Outlook glum on China, weak domestic demand
The outlook for tourism in the first quarter remains gloomy as the Chinese coronavirus is still a factor and domestic tourism has been stunted by the delayed fiscal budget.
Although tour operators are reassured by decisive measures by the Chinese government to deal with the virus, precautions such as monitoring tour group members who have symptoms of the disease are still needed, said Vichit Prakobgosol, president of the Association of Thai Travel Agents (Atta).
He said if the virus becomes a pandemic, affecting the sentiment of Chinese travellers, more than Thailand will feel the impact.
"If the situation worsens and Chinese visitors decide not to travel in the future, other destinations who welcome that market will also be affected," said Mr Vichit.
He said Chinese authorities have started to restrict the Wuhan area, where the virus originated, to tour groups since Tuesday.
Tourists in this city cannot travel outside.
Tour groups that booked a programme to this city were already refunded.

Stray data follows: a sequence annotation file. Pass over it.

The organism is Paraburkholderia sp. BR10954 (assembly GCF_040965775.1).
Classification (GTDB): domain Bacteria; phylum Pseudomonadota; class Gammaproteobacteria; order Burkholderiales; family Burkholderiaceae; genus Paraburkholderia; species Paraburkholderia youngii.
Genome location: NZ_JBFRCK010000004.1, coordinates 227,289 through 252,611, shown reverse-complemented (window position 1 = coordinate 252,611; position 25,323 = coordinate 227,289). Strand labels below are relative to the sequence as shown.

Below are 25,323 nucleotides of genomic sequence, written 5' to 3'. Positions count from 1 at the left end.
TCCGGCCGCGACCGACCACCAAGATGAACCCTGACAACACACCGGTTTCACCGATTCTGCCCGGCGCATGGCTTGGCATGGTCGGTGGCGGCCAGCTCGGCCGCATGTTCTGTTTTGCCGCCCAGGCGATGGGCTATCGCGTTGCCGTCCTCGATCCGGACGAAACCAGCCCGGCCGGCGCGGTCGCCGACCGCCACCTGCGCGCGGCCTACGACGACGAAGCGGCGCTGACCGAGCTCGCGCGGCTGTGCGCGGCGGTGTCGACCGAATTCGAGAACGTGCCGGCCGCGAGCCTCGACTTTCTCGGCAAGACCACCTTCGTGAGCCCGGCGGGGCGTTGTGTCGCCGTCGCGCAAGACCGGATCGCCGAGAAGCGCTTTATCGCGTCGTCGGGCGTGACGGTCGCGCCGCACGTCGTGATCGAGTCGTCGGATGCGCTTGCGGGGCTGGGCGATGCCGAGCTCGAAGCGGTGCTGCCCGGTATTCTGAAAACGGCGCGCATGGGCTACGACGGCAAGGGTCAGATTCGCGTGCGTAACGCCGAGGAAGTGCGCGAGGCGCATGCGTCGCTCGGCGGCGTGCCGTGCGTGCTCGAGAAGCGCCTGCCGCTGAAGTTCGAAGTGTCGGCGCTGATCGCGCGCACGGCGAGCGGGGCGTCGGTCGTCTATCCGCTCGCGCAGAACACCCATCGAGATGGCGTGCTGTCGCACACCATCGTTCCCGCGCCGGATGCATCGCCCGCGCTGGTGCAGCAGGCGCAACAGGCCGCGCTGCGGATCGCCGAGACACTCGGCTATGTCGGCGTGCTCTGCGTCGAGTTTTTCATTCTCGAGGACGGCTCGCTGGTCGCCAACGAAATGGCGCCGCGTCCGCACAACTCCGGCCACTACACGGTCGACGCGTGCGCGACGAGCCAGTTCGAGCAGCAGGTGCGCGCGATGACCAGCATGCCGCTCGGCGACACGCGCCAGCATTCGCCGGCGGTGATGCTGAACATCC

Mr Vichit believes experience from the severe acute respiratory syndrome (SARS) outbreak in 2002 will ease the situation this time.
Last year, the number of tourist arrivals via Atta member services at Suvarnabhumi and Don Mueang airports fell by 3.64% to 5.38 million.
Chinese customers dipped to 3.13 million, down 2.07% year-on-year, followed by Vietnam with 319,923 (-1.38%), South Korea with 221,268 (-11.5%) and Japan with 175,850 (-4.18%).
Meanwhile, the Indian market rose 3.65% to 279,171, as did Taiwan with 110,404 arrivals (+22.2%) and the US with 32,594 (+4.61%).
According to the Tourism and Sports Ministry, Thailand welcomed 39.7 million international visitors, up 3.89% year-on-year.
"Even though group travel slowed, overall Thai tourism will grow from the expansion of independent travellers," said Mr Vichit.
In the first three months of 2020, the domestic market is expected to be weaker as the fiscal budget was approved late last year.
Hoteliers expect group meetings of government agencies will gradually recover from the second quarter.
"The government budget, an important source of revenue for the hotel business, has been implemented too slowly this year as the approval period was delayed," said Supawan Tanomkieatipume, president of the Thai Hotels Association.
"We have to wait until March to see this segment return, though not totally because there are several long holidays such as Songkran in April."
She expects the government segment will fully pick up by May.